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  1. #1
    Join Date
    Apr 2010
    Posts
    1

    Question Unanswered: Oracle to MYSQL conversion

    Hi All,


    we are migrating the DB from Oracle to MYSQL conversion .

    Can anyone involved before this kind of project?
    Can we move all objects to MYSQL?
    Can we have TNS Entires in MYSQL?
    Like Toad do we have any GUI tool?
    Pleas let me know what are all differences and what challenges we face during migration?
    I also want to know what is the workaround?

    We have gathered some materials onit. But i want to know whether anyone really involved this kind of project and what they have faced while migration ?
    Please if u have documented any such issues and what are all workaround done in this project.please post me some documnets to maymail id radhika.kodepaka@gamil.com which will help us.

    I also want to know whether do weh ave sequence concept in MYSQL,if at all we have this concept in my sql, how can we modify the script if the same sequence is used in more thatn one table. please explain with some example
    In advance ,
    Thanks & Regards,
    Radhika
    Last edited by radhika_kodepaka; 04-12-10 at 06:35.

  2. #2
    Join Date
    Sep 2009
    Location
    San Sebastian, Spain
    Posts
    880
    Hi Radhika,

    unfortunately there is no one to one mapping of objects in Oracle to MySQL. You will need to look closely at each table that you migrate across and how it will work in MySQL. For instance, if there is a table using sequences in Oracle, in MySQL there is no equivalent feature other than auto_increment at the table level. This may or may not be sufficient for your case and this will need to be determined on a case by case basis.

    As for TNS settings these are controlled in my.cnf. You should read the documentation about this. If you are using secure connectivity then you will also need to include OpenSSL in your my.cnf configuration.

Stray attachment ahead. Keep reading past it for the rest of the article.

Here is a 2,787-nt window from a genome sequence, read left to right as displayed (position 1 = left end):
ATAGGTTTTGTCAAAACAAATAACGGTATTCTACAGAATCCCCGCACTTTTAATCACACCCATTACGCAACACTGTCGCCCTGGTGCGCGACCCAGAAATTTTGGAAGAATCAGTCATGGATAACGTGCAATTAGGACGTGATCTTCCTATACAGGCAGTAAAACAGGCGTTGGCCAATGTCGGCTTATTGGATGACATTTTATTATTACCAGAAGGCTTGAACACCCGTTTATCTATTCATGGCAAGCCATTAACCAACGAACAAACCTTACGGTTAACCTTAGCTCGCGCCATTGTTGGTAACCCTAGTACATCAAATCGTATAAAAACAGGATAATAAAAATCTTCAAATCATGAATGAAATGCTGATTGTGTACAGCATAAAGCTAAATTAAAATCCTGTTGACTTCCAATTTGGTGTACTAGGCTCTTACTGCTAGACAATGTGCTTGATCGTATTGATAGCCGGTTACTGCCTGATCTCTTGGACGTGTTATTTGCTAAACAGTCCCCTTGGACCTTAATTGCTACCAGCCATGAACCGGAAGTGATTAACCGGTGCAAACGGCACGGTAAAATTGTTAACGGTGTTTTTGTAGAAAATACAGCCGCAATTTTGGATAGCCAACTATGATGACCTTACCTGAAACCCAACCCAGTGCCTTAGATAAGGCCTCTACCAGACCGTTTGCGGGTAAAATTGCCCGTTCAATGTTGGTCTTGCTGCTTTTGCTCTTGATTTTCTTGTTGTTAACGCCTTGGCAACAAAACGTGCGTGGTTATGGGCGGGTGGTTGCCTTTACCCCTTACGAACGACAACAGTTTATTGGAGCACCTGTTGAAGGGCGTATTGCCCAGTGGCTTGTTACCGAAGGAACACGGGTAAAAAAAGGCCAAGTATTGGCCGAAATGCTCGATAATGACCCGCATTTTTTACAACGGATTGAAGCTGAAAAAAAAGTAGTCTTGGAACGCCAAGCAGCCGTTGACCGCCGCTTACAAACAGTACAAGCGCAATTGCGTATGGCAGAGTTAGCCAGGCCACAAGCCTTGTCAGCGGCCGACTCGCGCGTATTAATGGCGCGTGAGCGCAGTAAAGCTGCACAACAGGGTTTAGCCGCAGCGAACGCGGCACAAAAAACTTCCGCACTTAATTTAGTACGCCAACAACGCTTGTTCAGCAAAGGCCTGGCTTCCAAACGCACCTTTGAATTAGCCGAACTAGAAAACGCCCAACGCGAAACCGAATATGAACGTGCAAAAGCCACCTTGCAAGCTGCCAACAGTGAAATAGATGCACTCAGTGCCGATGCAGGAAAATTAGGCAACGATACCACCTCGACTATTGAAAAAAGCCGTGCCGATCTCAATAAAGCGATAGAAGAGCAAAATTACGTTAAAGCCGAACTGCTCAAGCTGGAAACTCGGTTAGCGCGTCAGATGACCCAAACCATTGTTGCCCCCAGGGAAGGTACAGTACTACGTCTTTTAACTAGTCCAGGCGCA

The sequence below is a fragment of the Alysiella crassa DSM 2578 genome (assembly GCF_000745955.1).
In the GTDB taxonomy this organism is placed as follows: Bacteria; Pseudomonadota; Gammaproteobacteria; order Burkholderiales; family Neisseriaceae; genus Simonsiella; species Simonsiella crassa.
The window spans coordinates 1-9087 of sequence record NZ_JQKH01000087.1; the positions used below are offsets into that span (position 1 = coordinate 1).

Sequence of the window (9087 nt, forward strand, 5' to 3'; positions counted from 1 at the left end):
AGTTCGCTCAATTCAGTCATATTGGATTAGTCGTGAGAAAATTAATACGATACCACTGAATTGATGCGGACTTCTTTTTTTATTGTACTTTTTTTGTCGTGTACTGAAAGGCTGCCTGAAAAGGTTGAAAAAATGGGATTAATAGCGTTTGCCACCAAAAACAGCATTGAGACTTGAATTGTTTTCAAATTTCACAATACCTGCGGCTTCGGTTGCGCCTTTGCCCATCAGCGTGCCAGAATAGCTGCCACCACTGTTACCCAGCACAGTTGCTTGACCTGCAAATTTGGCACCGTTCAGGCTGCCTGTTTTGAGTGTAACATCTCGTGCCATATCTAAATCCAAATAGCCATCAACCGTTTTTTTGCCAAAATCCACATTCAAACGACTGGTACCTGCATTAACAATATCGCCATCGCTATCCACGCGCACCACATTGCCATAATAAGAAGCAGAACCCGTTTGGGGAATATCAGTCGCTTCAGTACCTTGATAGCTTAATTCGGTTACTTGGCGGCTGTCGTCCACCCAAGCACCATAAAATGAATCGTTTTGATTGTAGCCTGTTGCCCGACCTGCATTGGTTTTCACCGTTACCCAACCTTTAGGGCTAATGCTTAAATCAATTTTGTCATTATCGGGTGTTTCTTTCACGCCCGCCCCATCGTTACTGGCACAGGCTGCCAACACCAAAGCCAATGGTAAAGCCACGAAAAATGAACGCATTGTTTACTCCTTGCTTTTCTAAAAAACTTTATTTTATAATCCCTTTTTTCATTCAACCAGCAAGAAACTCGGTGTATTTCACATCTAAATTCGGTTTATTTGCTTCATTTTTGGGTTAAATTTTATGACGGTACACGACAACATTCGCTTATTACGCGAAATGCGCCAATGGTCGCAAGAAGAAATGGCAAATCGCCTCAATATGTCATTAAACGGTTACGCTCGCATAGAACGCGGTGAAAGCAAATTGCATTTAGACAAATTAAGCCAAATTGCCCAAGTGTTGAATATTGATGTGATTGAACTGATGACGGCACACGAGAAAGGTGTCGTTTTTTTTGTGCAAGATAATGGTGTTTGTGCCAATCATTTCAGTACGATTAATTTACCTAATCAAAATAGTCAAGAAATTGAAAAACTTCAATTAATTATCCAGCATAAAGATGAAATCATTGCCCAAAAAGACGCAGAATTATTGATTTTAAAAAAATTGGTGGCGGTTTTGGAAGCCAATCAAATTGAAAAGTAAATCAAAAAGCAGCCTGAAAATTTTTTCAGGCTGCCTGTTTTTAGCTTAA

I have gone through migrations before and the complexity is dependent on the applications using the database and the types of objects in the database. The more features of Oracle that you are using the more complex the migration process will be. In the end even after migrating you may end up with problems with performance in which case certain sections may need to be rewritten. MySQL has a rich set of features that can match those of Oracle's. You will need to make sure you fully understand both Oracle and MySQL before attempting to start the migration.

    Lastly, on large projects performance always becomes a major point of contention. To avoid this you should get and set expectations early as to how this is going to perform after migration. This then gives you a clearer understanding of what you need to deliver and at what point it is acceptable.
    Ronan Cashell
    Certified Oracle DBA/Certified MySQL Expert (DBA & Cluster DBA)
    http://www.it-iss.com
    Follow me on Twitter

  3. #3
    Join Date
    Sep 2009
    Location
    San Sebastian, Spain
    Posts
    880
    What you are talking about here is the reorganization of tables within a database. As entries are added and removed you can get fragmentation within the database files. Now the nature of your application blog entries suggests that more and more data is added to the database. There are very few updates or deletes taking part. In which case the amount of fragmentation is limited. What I would suggest more than defragmenting the tables is to rebuild the indexes. Over time your indexes may become skewed with entries being added. A rebuild of the index will reduce the amount of space used by the index making it more efficient to access the data and also optimize the index for data access.

    If you want to clean your database, then the suggested method by MySQL is to backup your entire database. Remove the database and restore your backup. The backup is simply CREATE TABLE, INSERT and CREATE INDEX statements.

    Hope this answers your question?
    Ronan Cashell
    Certified Oracle DBA/Certified MySQL Expert (DBA & Cluster DBA)
    http://www.it-iss.com
    Follow me on Twitter

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